September 12, 2016

Classic Misdirection at AP: Headline Says Economy Will Grow, Doesn’t Mention Declining Predictions

Though the focus has often been elsewhere during much of the 2016 presidential campaign, the state of the U.S. economy, which has limped along at an annual growth rate of 1.2 percent during the past four quarters, remains an important election issue.

Since Democratic nominee Hillary Clinton represents the party currently in power, it is incumbent on the left-leaning press to make the current underachieving and bitterly disappointing economy look as good as it possibly can for the next two months. Accordingly, the headline Monday morning in a story at the Associated Press about a group of economists which has just lowered its consensus growth forecast only tells readers: “Growth expected for at least 2 more years.”

The wire service’s headline deliberately avoids the actual news in the unbylined dispatch, but it serves the campaigns of Mrs. Clinton’s and other Democrats running for national office by ensuring that device users who see the headline without clicking through and print readers who are only skimming will believe that all is essentially well. It’s not.

Here are several paragraphs from the wire service’s story:

Economists: Growth expected for at least 2 more years

Business economists still think the economy will continue to grow for the next two years, but they again have scaled back their expectations for just how much.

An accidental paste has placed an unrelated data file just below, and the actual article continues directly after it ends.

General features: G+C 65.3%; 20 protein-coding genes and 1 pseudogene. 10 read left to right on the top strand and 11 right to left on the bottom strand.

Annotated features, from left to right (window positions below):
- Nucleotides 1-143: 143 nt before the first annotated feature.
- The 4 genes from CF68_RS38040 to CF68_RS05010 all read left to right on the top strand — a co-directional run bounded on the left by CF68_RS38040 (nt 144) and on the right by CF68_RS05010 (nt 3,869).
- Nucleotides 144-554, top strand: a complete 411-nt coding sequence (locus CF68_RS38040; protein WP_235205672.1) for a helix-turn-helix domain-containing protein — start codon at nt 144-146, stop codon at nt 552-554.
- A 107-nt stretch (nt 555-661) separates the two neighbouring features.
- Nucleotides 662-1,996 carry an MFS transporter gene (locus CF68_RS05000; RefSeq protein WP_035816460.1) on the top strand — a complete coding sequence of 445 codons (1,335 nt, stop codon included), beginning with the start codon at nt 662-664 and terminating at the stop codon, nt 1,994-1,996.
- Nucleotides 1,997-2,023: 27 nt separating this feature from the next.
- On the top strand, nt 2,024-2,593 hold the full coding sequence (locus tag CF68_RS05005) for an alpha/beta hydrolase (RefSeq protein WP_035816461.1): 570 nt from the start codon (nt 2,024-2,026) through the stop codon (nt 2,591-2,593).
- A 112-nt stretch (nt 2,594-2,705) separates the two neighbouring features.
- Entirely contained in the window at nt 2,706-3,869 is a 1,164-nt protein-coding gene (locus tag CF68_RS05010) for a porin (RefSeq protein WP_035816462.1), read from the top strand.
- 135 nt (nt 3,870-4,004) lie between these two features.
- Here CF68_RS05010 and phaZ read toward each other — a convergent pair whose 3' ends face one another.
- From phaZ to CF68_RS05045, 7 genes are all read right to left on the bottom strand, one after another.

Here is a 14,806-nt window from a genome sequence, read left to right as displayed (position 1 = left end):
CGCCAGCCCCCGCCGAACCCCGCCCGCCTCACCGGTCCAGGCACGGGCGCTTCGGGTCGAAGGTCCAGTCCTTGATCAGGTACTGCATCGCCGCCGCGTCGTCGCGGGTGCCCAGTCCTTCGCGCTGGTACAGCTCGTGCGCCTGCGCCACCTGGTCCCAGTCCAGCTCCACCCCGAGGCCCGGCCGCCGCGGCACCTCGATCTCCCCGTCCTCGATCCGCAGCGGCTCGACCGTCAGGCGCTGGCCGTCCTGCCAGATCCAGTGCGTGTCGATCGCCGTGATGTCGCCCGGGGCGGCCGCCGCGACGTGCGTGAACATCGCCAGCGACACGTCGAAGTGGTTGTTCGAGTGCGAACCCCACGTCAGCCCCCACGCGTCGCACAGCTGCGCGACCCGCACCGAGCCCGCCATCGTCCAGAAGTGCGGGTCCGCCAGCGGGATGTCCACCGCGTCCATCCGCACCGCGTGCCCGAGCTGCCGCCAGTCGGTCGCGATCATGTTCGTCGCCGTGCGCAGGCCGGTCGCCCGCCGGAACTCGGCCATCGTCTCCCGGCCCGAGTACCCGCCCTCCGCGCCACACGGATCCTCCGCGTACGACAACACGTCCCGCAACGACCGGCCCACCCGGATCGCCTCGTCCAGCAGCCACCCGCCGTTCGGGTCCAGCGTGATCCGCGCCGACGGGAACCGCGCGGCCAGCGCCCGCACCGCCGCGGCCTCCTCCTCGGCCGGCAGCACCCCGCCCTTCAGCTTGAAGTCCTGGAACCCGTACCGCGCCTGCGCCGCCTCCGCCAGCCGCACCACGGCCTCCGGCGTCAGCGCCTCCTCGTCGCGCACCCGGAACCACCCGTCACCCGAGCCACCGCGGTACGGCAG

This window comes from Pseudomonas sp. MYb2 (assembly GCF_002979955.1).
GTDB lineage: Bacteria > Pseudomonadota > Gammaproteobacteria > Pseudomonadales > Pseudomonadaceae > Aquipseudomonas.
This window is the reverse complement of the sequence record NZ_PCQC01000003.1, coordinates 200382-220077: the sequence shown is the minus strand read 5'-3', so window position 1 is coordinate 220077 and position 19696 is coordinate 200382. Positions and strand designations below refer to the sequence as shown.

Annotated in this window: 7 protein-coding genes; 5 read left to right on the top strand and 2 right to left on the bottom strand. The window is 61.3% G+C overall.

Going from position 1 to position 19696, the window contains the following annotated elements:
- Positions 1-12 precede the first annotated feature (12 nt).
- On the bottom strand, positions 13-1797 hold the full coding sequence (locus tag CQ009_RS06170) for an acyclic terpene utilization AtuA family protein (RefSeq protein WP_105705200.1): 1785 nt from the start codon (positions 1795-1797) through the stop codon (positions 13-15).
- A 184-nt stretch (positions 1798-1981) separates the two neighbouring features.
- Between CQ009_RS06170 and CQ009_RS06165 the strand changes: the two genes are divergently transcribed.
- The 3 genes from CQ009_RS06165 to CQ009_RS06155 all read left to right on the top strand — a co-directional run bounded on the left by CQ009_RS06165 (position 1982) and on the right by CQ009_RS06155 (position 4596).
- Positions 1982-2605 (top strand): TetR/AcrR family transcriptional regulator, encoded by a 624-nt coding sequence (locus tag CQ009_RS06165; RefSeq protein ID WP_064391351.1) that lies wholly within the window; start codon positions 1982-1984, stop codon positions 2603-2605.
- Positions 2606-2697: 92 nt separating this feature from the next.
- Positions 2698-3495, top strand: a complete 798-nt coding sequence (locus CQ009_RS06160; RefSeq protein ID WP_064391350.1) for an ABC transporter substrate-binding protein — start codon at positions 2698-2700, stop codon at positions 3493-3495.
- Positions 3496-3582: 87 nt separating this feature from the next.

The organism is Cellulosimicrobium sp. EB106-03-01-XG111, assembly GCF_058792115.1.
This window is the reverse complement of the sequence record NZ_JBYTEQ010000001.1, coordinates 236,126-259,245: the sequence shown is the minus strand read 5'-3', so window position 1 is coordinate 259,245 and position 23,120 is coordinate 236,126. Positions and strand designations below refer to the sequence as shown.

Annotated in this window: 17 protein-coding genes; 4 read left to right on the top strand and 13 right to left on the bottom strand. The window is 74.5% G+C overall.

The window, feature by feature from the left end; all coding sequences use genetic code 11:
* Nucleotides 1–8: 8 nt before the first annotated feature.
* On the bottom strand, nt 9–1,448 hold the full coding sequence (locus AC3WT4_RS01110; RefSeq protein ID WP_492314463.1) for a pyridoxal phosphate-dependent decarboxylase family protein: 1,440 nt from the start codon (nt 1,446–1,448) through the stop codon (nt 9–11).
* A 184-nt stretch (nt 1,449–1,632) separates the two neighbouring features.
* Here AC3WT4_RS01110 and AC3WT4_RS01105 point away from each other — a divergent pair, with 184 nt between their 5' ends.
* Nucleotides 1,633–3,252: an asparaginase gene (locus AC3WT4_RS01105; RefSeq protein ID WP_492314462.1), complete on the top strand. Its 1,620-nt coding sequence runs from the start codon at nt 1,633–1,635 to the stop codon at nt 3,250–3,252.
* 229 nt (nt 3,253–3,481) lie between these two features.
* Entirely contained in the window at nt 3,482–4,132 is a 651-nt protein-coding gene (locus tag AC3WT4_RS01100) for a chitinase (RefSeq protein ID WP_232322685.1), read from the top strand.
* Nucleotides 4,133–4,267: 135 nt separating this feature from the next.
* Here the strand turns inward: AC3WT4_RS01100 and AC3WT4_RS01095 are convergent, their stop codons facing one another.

The median estimate from economists surveyed by the National Association for Business Economics calls for gross domestic product growth of 1.5 percent this year, down from the 1.8 percent they forecast in June. The outlook for next year calls for 2.3 percent growth.

In addition, 81 percent of those surveyed said they don’t expect the U.S. economy to peak until at least 2018.

The association notes that the September report, released Monday, represents the fourth-consecutive quarterly survey in which the participating economists have lowered their expectations for 2016 for GDP growth.

… The association added that 56 percent of those surveyed said they saw the possibility of a Hillary Clinton win as having a neutral effect on their economic growth expectations, while 60 percent said they thought the election of Donald Trump would have a negative effect.

In a Republican or conservative administration, the AP and the rest of the establishment press would not be dressing up predictions of historically weak annualized growth of 1.5 percent — which is only a half-point greater than annual population growth — as something acceptable, especially in a presidential election year. They would instead be wallowing in gloom about how a recession is just around the corner. How do we know? Because we saw it for years during the Reagan administration, even though post-recession annual growth averaged over 4 percent, and during the strong-economy years (2003-2006) of George W. Bush, when growth averaged over 3 percent.

The NABE, like so many others, has consistenty lowered its routine GDP predictions for years as each forecast period looms closer. Its ability to assess the economic impact of elections appears to be even worse.